On Tuesdays, we will have guest faculty from diverse backgrounds, speaking on different topics related to us. This Tuesday, on May 12, 2020, Dr. Vishal Rao, a celebrated HN Onco-surgeon, shall speak on “Voice Rehabilitation in Post-laryngectomy Patients.” He will also introduce his innovation – “Most economical voice prosthesis.”

Many friends expressed an interest in participating in the “Automate: Automating research article writing process” program. Unfortunately, the price of one of the essential software, the endnote, has been raised to nearly 25K. An endnote is a critical software that helps in easy referencing. It is a 30k investment for all software provided you have a licensed version of Microsoft Office or Office 365. Anyway, it is a good investment. However, it works out significantly cheaper for institutions. If colleagues, still interested in investing and taking part in this program, please write to me.

We have got an equally good response for two new programs – Otology Ninja, and Presence and Present 2020. As we are still at the beginning stage, registrations are still open. Interested colleagues, please write to me for registrations.

I have a firm belief that you are taking good care of yourself and your families during these testing times.

With warm regards,

Dr. Prahlada N.B.

Read More


Otology Ninja brochure about deconstruction.

One of the Japanese principles of management is Deconstruction. That is, if there is a difficult task to perform, break it down to its constituent parts. It’s also known as chunking. Deconstruction is also a popular time management method. We can also call it as divide and rule, which the English successfully used to rule India for more than 300 years, and now our many of our politicians are using!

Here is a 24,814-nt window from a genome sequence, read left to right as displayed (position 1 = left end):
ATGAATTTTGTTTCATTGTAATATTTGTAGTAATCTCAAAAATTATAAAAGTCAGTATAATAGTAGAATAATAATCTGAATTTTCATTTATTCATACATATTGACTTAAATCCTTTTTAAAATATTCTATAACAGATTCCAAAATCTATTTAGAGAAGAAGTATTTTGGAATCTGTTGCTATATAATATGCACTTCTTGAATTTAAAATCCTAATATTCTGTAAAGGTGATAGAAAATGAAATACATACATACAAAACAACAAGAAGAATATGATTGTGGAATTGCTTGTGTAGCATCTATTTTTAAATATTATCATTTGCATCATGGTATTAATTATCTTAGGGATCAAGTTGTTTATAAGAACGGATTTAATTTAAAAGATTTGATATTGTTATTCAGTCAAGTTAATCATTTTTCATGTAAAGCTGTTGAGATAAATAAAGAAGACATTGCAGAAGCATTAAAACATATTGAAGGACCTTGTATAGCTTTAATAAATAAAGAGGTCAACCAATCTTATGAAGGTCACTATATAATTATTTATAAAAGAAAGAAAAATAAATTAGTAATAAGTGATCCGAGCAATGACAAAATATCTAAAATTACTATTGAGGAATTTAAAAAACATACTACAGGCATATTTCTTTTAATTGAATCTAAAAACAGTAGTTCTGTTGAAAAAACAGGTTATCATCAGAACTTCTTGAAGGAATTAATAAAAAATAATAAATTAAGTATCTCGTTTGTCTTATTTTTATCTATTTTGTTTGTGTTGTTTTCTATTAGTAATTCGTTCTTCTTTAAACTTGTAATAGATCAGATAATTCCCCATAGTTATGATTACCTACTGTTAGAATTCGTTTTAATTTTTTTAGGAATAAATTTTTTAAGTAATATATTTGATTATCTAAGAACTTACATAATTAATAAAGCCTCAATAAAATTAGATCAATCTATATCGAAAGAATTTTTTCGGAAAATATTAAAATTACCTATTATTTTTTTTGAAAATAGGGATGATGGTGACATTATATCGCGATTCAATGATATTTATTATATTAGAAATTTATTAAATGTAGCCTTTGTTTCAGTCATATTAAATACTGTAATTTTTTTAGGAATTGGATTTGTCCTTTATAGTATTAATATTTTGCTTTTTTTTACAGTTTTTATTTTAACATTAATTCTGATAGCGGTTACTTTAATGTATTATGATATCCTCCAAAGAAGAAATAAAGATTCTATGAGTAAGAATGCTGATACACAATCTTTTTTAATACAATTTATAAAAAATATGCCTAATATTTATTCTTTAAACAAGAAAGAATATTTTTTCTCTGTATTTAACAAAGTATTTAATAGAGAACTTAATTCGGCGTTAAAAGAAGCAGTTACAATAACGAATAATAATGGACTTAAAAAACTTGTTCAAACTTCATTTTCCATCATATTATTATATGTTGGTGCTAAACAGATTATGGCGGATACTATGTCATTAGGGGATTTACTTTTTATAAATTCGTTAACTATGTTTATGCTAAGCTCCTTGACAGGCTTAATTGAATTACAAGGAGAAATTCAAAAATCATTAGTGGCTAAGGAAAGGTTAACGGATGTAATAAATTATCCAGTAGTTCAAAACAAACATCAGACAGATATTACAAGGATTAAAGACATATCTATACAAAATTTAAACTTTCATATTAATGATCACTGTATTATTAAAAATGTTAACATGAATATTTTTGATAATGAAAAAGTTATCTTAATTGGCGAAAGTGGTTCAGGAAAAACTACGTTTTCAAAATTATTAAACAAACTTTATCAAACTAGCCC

Nevertheless, “Deconstruction” is a useful technique I have used to master the most challenging surgeries successfully. When we divide the whole surgical process into several individual steps, the task becomes more manageable. For example, I have demonstrated the endoscopic DCR surgery by dividing it into individual phases in the picture enclosed. When we carefully study the steps and execute them, the whole surgical process becomes more manageable. East step is akin to a single pearl, and together we can make into a beautiful pearl chain!

I have developed more than 20 such techniques to teach and perform surgeries. And I will be sharing those techniques in our “Otology Ninja” program starting tomorrow. I thank all colleagues from all over the world for an overwhelming response. Our objective is to make you the best Otological and lateral skull base surgeons. And together, we can achieve it.

Our other program, “Presence and Present 2020,” is also starting tomorrow. Other than the presentation and public speaking skills training, the participants will also get 100 great medical PowerPoint slides, 1000 icons, graphics, pictures and animations designed by our team, as a gift and only one day left. Interested colleagues, please contact me ASAP.

With best regards,

Dr. Prahlada N.B
(Please write to me only on email).

Read More